Title by Richard Siken. Written the night of, posted late due to lack of internet.
You bring in the summer solstice in style without even trying.
Every time you go into the middle of the woods and your lovers make you shout, you leave another piece of yourself in the bark of the trees. When you're shaking and cold and exhausted, and the girl with the waterfall laugh is screaming and you don't know why, you feel like you are a superhero and then like you're an earthquake. You shake like cottonwood leaves without the shimmer to redeem you and the boy with the lakefront smile sits with you as you cry and cry and cry. He tells you to sleep and you tell him no. He tells you to sleep and suddenly you are burrowed against his chest, drifting in an out. I'm sorry, you try to tell him every time you break the surface of awake-asleep-awake. I'm sorry.
Shh, he says. You're okay. Sleep. Maybe I'll sleep, too.
You are sleeping in fits and starts, sitting up and hiding in his heat. When the sun is finally up and the trees don't look like Disney villains anymore, he brings you back to bed, such as it is. You curl close to him and revel in the scent of his skin. His arms around you feel much like home, and you wonder if it's because your roots and his have grown I the same place. You wonder if they are tangling. You wonder what that means.
In the morning, the man with the ember heart leaves before the rest of you are awake. You wake up just long enough to feel a pang of wishful thinking. You want him to stay, to touch him in the early morning light, to watch the sparks in his wide green eyes. You mutter a sleepy goodmorninggoodbye and move closer to the boy with the lakefront smile.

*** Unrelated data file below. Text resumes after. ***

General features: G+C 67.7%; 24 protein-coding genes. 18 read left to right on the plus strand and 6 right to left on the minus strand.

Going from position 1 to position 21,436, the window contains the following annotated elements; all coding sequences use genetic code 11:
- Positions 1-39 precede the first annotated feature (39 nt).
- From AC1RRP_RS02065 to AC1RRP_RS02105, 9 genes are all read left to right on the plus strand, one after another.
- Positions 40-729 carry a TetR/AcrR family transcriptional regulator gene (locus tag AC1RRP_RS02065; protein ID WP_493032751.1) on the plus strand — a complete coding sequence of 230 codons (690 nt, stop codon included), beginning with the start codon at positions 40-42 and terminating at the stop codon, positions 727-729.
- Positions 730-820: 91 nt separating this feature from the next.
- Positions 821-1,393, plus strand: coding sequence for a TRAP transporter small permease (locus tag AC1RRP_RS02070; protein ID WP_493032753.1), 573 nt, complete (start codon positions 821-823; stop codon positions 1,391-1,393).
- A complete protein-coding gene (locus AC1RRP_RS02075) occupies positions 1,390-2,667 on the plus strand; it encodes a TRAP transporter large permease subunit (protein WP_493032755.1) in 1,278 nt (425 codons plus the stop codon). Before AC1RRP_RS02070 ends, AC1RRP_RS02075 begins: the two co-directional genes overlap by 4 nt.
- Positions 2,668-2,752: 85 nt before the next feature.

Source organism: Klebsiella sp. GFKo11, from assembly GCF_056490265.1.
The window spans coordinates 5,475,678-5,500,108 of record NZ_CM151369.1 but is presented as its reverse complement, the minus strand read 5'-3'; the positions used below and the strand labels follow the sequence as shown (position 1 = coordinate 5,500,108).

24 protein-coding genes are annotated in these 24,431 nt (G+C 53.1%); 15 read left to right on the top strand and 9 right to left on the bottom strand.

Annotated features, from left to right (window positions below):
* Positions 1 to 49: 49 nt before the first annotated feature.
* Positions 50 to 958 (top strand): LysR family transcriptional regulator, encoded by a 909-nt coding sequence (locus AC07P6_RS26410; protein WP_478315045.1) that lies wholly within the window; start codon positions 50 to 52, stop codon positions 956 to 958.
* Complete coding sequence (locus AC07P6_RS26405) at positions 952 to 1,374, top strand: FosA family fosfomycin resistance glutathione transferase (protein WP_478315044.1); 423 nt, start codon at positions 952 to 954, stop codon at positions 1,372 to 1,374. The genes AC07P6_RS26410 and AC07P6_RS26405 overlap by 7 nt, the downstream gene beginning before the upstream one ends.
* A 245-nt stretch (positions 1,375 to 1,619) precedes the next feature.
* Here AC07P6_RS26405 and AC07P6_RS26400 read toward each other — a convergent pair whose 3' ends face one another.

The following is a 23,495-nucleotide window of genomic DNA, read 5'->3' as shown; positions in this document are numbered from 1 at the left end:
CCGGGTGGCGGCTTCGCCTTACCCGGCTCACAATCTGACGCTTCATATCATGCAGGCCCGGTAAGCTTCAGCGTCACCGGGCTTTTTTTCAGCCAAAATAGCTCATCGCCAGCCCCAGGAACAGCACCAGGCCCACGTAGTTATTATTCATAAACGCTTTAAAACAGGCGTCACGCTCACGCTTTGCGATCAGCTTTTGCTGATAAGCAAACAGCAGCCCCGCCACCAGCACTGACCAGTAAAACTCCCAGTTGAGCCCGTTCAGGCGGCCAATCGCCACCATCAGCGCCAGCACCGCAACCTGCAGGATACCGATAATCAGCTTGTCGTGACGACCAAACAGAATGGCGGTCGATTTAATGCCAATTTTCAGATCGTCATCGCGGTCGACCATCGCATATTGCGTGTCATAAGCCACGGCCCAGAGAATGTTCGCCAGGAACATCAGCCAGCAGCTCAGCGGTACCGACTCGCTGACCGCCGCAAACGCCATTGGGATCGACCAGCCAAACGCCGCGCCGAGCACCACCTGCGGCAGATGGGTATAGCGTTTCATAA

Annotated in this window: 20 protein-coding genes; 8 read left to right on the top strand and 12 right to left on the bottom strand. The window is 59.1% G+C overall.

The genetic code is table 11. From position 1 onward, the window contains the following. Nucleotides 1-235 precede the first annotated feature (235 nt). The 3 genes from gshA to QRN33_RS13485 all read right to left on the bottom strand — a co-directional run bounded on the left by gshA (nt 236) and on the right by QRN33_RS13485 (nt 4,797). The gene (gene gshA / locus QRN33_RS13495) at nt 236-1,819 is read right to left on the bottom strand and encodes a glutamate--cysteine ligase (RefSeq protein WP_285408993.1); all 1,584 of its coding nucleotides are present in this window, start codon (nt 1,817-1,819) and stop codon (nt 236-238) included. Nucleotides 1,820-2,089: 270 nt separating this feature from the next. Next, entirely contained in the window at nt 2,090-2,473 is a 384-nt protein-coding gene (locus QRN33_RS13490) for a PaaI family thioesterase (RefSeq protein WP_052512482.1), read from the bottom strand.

You all wake up later than planned, and you fuck the boy with the lakefront smile as the girl with the waterfall laugh has another cigarette. There are moments as he fills you that his face lights up and you think again, as you always do when confronted with his smile, of bright golden sunlight; of midsummer breeze; of a perfect moment cast in glass, a cottonwood puff caught in resin.
You wonder what he thinks of when he looks at you. You wonder if it matters. You wonder why everything needs to matter or to not, but no answer comes to you.
Later, when you find out you are bleeding, you are not surprised. They have entered you and something has shifted, as it always does. As you slept against old logs and cold dirt and the boy with the lakefront smile's chest, something broke, just like it always does. Your blood does not surprise you.
You have been hemorrhaging emotions for years.